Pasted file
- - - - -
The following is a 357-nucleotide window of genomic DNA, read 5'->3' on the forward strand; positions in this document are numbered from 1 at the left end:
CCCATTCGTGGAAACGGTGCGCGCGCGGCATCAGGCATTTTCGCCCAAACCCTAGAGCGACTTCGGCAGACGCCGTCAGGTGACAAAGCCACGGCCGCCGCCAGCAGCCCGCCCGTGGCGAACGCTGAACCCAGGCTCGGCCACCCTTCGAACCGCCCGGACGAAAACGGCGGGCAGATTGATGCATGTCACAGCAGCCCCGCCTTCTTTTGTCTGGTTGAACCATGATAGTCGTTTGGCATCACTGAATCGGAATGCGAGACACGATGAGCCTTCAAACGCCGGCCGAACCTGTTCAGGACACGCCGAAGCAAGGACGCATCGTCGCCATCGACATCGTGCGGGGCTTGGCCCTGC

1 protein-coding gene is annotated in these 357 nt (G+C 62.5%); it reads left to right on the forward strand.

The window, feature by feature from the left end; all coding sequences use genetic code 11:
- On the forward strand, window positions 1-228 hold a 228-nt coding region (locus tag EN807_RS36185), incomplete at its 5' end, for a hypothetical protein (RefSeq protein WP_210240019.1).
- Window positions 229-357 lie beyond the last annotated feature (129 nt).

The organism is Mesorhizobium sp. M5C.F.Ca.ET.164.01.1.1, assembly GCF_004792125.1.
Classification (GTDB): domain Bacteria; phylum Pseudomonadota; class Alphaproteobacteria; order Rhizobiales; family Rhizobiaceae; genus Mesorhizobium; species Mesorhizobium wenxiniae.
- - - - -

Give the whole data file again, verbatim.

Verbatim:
The following is a 357-nucleotide window of genomic DNA, read 5'->3' on the forward strand; positions in this document are numbered from 1 at the left end:
CCCATTCGTGGAAACGGTGCGCGCGCGGCATCAGGCATTTTCGCCCAAACCCTAGAGCGACTTCGGCAGACGCCGTCAGGTGACAAAGCCACGGCCGCCGCCAGCAGCCCGCCCGTGGCGAACGCTGAACCCAGGCTCGGCCACCCTTCGAACCGCCCGGACGAAAACGGCGGGCAGATTGATGCATGTCACAGCAGCCCCGCCTTCTTTTGTCTGGTTGAACCATGATAGTCGTTTGGCATCACTGAATCGGAATGCGAGACACGATGAGCCTTCAAACGCCGGCCGAACCTGTTCAGGACACGCCGAAGCAAGGACGCATCGTCGCCATCGACATCGTGCGGGGCTTGGCCCTGC

1 protein-coding gene is annotated in these 357 nt (G+C 62.5%); it reads left to right on the forward strand.

The window, feature by feature from the left end; all coding sequences use genetic code 11:
- On the forward strand, window positions 1-228 hold a 228-nt coding region (locus tag EN807_RS36185), incomplete at its 5' end, for a hypothetical protein (RefSeq protein WP_210240019.1).
- Window positions 229-357 lie beyond the last annotated feature (129 nt).

The organism is Mesorhizobium sp. M5C.F.Ca.ET.164.01.1.1, assembly GCF_004792125.1.
Classification (GTDB): domain Bacteria; phylum Pseudomonadota; class Alphaproteobacteria; order Rhizobiales; family Rhizobiaceae; genus Mesorhizobium; species Mesorhizobium wenxiniae.